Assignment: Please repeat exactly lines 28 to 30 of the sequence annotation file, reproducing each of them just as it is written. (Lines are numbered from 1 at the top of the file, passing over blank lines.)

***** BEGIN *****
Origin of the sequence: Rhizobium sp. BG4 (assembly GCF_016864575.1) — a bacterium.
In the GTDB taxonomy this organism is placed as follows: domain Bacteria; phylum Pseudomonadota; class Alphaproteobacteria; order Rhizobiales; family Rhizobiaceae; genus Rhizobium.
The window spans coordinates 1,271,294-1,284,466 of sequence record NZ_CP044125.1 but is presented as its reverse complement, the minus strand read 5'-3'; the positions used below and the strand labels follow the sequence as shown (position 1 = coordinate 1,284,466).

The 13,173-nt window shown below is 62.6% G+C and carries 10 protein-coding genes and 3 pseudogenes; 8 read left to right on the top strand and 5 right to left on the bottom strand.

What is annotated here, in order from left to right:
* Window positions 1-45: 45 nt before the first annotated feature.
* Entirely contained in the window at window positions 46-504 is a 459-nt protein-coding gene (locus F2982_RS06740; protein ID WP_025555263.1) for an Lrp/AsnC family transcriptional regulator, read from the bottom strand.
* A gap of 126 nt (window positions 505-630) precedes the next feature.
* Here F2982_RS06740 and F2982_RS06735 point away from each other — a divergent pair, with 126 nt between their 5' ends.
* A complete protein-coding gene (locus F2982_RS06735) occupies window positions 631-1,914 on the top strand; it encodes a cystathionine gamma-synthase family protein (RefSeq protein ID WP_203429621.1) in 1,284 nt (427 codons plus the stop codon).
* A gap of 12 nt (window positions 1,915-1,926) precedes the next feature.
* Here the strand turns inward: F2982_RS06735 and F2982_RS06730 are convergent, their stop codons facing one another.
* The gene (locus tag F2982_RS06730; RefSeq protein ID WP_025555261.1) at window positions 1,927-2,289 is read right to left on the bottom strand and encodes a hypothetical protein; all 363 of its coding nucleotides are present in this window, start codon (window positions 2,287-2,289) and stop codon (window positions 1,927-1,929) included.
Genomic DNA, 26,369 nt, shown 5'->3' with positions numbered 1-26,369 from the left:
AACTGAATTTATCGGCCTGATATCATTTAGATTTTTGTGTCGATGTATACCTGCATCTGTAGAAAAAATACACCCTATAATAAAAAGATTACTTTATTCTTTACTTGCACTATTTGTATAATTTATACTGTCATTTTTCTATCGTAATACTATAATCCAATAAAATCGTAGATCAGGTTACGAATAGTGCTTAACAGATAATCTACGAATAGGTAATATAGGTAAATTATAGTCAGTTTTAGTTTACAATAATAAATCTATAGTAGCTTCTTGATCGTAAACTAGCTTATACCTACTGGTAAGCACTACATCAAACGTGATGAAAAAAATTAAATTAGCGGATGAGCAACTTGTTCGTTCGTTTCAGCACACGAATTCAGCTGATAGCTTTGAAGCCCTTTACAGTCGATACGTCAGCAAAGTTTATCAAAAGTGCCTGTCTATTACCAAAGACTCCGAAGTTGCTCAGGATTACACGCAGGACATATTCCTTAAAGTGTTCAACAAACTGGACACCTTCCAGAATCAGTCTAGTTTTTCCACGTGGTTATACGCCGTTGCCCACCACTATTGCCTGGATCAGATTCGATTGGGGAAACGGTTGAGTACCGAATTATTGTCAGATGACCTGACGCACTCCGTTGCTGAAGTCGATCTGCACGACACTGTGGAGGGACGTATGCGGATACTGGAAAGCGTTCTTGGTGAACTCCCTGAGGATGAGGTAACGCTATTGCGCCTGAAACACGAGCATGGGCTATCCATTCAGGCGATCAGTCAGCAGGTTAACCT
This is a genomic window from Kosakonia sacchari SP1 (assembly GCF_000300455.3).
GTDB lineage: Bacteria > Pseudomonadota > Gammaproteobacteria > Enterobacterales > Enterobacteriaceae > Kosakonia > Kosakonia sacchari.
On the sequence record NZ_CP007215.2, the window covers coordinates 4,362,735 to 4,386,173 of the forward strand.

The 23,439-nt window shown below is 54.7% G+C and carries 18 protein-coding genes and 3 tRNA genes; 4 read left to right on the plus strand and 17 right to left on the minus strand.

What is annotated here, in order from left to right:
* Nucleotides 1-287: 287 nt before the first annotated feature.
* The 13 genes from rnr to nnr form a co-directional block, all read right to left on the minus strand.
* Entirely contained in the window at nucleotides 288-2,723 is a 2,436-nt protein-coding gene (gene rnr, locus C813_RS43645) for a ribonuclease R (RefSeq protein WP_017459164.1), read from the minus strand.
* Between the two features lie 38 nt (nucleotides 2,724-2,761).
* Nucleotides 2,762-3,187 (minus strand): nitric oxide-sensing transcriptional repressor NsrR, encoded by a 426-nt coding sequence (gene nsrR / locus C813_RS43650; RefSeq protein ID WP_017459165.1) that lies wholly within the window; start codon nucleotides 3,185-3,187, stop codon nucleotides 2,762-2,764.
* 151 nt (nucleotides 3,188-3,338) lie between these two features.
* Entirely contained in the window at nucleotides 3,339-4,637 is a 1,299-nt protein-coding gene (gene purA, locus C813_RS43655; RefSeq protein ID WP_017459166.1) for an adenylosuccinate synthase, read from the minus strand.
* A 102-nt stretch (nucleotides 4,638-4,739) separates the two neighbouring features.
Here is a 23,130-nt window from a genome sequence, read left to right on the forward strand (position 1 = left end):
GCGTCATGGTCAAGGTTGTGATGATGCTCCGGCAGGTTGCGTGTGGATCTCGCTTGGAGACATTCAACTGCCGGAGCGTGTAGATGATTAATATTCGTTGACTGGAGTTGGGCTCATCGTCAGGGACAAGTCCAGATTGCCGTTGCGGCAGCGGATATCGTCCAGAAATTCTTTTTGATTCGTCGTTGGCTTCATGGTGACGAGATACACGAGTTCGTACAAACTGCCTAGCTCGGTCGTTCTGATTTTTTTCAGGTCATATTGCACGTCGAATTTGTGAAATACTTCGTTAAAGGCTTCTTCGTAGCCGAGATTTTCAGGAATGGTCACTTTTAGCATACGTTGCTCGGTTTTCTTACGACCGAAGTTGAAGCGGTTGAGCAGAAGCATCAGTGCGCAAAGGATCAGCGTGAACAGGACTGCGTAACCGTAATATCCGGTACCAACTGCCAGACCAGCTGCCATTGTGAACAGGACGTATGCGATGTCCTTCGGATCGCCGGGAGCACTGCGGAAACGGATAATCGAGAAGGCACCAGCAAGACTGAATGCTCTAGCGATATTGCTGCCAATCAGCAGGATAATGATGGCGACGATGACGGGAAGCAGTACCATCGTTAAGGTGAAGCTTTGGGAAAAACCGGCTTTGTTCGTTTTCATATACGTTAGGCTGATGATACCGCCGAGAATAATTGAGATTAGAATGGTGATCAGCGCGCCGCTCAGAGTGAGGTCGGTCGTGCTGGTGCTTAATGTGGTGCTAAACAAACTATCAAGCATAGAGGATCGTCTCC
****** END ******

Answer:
* A 102-nt stretch (nucleotides 4,638-4,739) separates the two neighbouring features.
Here is a 23,130-nt window from a genome sequence, read left to right on the forward strand (position 1 = left end):
GCGTCATGGTCAAGGTTGTGATGATGCTCCGGCAGGTTGCGTGTGGATCTCGCTTGGAGACATTCAACTGCCGGAGCGTGTAGATGATTAATATTCGTTGACTGGAGTTGGGCTCATCGTCAGGGACAAGTCCAGATTGCCGTTGCGGCAGCGGATATCGTCCAGAAATTCTTTTTGATTCGTCGTTGGCTTCATGGTGACGAGATACACGAGTTCGTACAAACTGCCTAGCTCGGTCGTTCTGATTTTTTTCAGGTCATATTGCACGTCGAATTTGTGAAATACTTCGTTAAAGGCTTCTTCGTAGCCGAGATTTTCAGGAATGGTCACTTTTAGCATACGTTGCTCGGTTTTCTTACGACCGAAGTTGAAGCGGTTGAGCAGAAGCATCAGTGCGCAAAGGATCAGCGTGAACAGGACTGCGTAACCGTAATATCCGGTACCAACTGCCAGACCAGCTGCCATTGTGAACAGGACGTATGCGATGTCCTTCGGATCGCCGGGAGCACTGCGGAAACGGATAATCGAGAAGGCACCAGCAAGACTGAATGCTCTAGCGATATTGCTGCCAATCAGCAGGATAATGATGGCGACGATGACGGGAAGCAGTACCATCGTTAAGGTGAAGCTTTGGGAAAAACCGGCTTTGTTCGTTTTCATATACGTTAGGCTGATGATACCGCCGAGAATAATTGAGATTAGAATGGTGATCAGCGCGCCGCTCAGAGTGAGGTCGGTCGTGCTGGTGCTTAATGTGGTGCTAAACAAACTATCAAGCATAGAGGATCGTCTCC